Our guides demonstrated the inner workings of the garden’s drip irrigation system, operated remotely from a smartphone.





Through a network of connected tubes, the system automatically feeds the planters with programmed doses of water and fertilizer on alternate odd and even days, employing a controlled drainage system to conserve water by allowing excess water from the floor above to drip down to the one below.


Easy Planting, Easy Maintenance
Interior access to the garden distinguishes this design from other green walls whose planting and maintenance must be facilitated from the exterior, requiring elevated platforms (like window washers use), making access difficult and potentially dangerous, and increasing labor costs. At Terradellas, maintenance teams can easily reach the modular planted platforms via the interior stairway and raise materials and plants using an integrated internal pulley system.


A New Urban Ecosystem
The towering vertical garden, maintained by the city’s Department of Parks and Gardens, beautifies this once-bleak city corner between Carrer Berlín and Carrer Marquès de Sentmenat and has created a new ecosystem.

Like other living facades, this one generates oxygen and absorbs CO2, described as an enormous “lung” that filters dust, fumes, and pollution while also establishing an acoustic screen that suppresses noise. The green wall provides a 75% reduction in cooling, making it possible to reduce energy demand by 25% depending on the thickness of the plants, saving the building’s residents energy by cooling the building in summer and retaining warmth in winter.


The Tarradellas garden also provides a natural habitat for a variety of urban wildlife, including bats and eight types of birds, encouraging colonization within its structure. From the interior, we were able to view the bird and bat houses designed by renowned Catalonian green wall expert Alex Puig. (Stay tuned for the upcoming feature on my visit to Alex Puig’s Girona nursery and studio, where I participated in an impromptu sustainable design colloquium.)


Even in the generally unseen interior, we nearly overlooked little surprises and unexpected private statements, like the little inconspicuously placed bird sculptures perched here and there amid the structure’s metal grid.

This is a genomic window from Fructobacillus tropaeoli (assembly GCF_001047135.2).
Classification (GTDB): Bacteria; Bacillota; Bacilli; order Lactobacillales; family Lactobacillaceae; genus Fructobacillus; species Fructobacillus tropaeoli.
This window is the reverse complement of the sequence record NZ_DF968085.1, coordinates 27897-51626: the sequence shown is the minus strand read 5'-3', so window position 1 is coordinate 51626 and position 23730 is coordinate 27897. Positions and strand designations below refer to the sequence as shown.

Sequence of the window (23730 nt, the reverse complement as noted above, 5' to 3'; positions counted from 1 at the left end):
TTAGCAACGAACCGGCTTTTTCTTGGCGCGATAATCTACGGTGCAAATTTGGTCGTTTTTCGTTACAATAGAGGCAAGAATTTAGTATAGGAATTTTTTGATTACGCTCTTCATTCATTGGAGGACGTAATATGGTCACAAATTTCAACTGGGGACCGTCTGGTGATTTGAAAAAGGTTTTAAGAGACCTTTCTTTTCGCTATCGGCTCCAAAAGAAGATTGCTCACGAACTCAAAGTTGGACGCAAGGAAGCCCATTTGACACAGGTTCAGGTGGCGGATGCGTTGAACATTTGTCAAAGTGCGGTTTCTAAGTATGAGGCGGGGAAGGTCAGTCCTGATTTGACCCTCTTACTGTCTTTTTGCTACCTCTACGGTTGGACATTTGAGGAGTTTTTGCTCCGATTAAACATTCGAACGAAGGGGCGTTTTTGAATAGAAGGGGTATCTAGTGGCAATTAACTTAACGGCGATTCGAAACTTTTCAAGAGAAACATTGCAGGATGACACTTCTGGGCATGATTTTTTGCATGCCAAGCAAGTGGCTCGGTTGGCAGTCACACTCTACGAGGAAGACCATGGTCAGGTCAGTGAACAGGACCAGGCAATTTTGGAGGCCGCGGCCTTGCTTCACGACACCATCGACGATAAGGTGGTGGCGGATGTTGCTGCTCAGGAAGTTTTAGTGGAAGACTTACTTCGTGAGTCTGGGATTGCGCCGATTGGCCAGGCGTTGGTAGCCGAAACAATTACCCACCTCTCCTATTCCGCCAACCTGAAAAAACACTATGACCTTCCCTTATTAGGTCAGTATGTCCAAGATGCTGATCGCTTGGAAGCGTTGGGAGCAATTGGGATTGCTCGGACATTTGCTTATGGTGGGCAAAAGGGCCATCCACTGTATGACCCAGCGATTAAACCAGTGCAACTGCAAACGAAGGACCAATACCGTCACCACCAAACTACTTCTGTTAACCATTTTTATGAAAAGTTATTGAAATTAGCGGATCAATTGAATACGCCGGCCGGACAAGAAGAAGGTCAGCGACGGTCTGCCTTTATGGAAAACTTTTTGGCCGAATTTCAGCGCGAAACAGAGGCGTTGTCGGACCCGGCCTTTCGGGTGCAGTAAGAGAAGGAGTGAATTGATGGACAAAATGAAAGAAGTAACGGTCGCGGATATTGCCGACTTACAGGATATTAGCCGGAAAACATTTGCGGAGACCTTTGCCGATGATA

As Barcelona’s Director of Green Spaces and Biodiversity, Esther Murillo, explained, Jardí Tarradellas has successfully experimented with what will and will not work effectively for future projects. Although this project has proved not cost-effective enough to reproduce, the city has learned much from it. It now has ideas and plans for the transformation of many more party walls into natural habitats that will improve the health and welfare of all of Barcelona’s living creatures.

Unless otherwise noted, all photos by Robin Plaskoff Horton for Urban Gardens. Subject to copyright.


Note: This is the first in a series of posts about my recent visit to Barcelona and Girona, where a group of Spanish landscape designers who follow this blog invited me to meet in person and experience firsthand some of the greenest and greatest designs from Catalonia’s creative community of renown garden and floral designers, urban ecologists, and green architects. (Feel free to repost this story, but please link back to Urban Gardens as the source.) Stay tuned for much more!!



  1. sarah stonich said:

    This is fabulous.

    — July 18, 2013 @ 12:22

  2. Robin Horton said:

    Thanks Sarah! It was a truly memorable experience to see it in person. And, wow, Barcelona is one fine city!

    — July 18, 2013 @ 12:25

  3. Clem said:

    Any issues with insect infestations spreading from the plantings to the residential spaces within the buildings?

    — July 29, 2013 @ 10:39